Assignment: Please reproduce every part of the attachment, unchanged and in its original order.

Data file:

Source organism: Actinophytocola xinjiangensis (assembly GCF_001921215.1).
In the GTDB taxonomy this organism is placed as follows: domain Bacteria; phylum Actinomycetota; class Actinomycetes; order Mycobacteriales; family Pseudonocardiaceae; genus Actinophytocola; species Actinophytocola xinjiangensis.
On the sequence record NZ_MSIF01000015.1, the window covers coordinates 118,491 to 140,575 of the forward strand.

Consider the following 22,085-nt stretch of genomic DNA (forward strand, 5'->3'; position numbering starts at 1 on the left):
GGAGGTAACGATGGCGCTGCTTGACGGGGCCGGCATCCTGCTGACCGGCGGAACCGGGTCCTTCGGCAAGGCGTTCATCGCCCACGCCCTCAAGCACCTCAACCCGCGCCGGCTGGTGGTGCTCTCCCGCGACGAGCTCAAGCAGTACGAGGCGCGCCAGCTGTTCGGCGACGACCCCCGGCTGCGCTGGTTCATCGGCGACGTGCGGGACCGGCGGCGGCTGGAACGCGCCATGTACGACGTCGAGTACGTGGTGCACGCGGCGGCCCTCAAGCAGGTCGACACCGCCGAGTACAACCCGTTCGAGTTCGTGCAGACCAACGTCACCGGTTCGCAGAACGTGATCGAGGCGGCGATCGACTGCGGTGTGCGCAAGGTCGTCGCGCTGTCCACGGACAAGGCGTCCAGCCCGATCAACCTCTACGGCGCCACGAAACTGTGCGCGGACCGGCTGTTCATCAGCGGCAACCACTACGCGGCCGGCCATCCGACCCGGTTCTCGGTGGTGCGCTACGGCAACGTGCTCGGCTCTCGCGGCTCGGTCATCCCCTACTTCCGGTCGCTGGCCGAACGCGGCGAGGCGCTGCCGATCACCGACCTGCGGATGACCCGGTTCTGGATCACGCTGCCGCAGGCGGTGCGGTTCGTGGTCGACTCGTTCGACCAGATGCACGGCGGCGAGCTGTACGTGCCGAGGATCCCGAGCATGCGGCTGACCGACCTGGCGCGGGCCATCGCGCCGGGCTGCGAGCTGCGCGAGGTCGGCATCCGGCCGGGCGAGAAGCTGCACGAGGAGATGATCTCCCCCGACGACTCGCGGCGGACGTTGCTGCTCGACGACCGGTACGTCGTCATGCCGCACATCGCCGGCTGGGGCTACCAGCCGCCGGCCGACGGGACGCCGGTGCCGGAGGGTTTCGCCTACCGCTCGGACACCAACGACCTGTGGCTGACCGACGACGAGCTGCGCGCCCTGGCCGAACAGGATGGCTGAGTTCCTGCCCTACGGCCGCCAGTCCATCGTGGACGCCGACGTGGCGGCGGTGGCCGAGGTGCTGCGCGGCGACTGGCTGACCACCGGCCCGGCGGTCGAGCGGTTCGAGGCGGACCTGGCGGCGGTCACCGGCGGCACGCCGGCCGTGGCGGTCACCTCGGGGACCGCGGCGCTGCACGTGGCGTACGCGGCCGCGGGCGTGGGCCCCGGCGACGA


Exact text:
Source organism: Actinophytocola xinjiangensis (assembly GCF_001921215.1).
In the GTDB taxonomy this organism is placed as follows: domain Bacteria; phylum Actinomycetota; class Actinomycetes; order Mycobacteriales; family Pseudonocardiaceae; genus Actinophytocola; species Actinophytocola xinjiangensis.
On the sequence record NZ_MSIF01000015.1, the window covers coordinates 118,491 to 140,575 of the forward strand.

Consider the following 22,085-nt stretch of genomic DNA (forward strand, 5'->3'; position numbering starts at 1 on the left):
GGAGGTAACGATGGCGCTGCTTGACGGGGCCGGCATCCTGCTGACCGGCGGAACCGGGTCCTTCGGCAAGGCGTTCATCGCCCACGCCCTCAAGCACCTCAACCCGCGCCGGCTGGTGGTGCTCTCCCGCGACGAGCTCAAGCAGTACGAGGCGCGCCAGCTGTTCGGCGACGACCCCCGGCTGCGCTGGTTCATCGGCGACGTGCGGGACCGGCGGCGGCTGGAACGCGCCATGTACGACGTCGAGTACGTGGTGCACGCGGCGGCCCTCAAGCAGGTCGACACCGCCGAGTACAACCCGTTCGAGTTCGTGCAGACCAACGTCACCGGTTCGCAGAACGTGATCGAGGCGGCGATCGACTGCGGTGTGCGCAAGGTCGTCGCGCTGTCCACGGACAAGGCGTCCAGCCCGATCAACCTCTACGGCGCCACGAAACTGTGCGCGGACCGGCTGTTCATCAGCGGCAACCACTACGCGGCCGGCCATCCGACCCGGTTCTCGGTGGTGCGCTACGGCAACGTGCTCGGCTCTCGCGGCTCGGTCATCCCCTACTTCCGGTCGCTGGCCGAACGCGGCGAGGCGCTGCCGATCACCGACCTGCGGATGACCCGGTTCTGGATCACGCTGCCGCAGGCGGTGCGGTTCGTGGTCGACTCGTTCGACCAGATGCACGGCGGCGAGCTGTACGTGCCGAGGATCCCGAGCATGCGGCTGACCGACCTGGCGCGGGCCATCGCGCCGGGCTGCGAGCTGCGCGAGGTCGGCATCCGGCCGGGCGAGAAGCTGCACGAGGAGATGATCTCCCCCGACGACTCGCGGCGGACGTTGCTGCTCGACGACCGGTACGTCGTCATGCCGCACATCGCCGGCTGGGGCTACCAGCCGCCGGCCGACGGGACGCCGGTGCCGGAGGGTTTCGCCTACCGCTCGGACACCAACGACCTGTGGCTGACCGACGACGAGCTGCGCGCCCTGGCCGAACAGGATGGCTGAGTTCCTGCCCTACGGCCGCCAGTCCATCGTGGACGCCGACGTGGCGGCGGTGGCCGAGGTGCTGCGCGGCGACTGGCTGACCACCGGCCCGGCGGTCGAGCGGTTCGAGGCGGACCTGGCGGCGGTCACCGGCGGCACGCCGGCCGTGGCGGTCACCTCGGGGACCGCGGCGCTGCACGTGGCGTACGCGGCCGCGGGCGTGGGCCCCGGCGACGA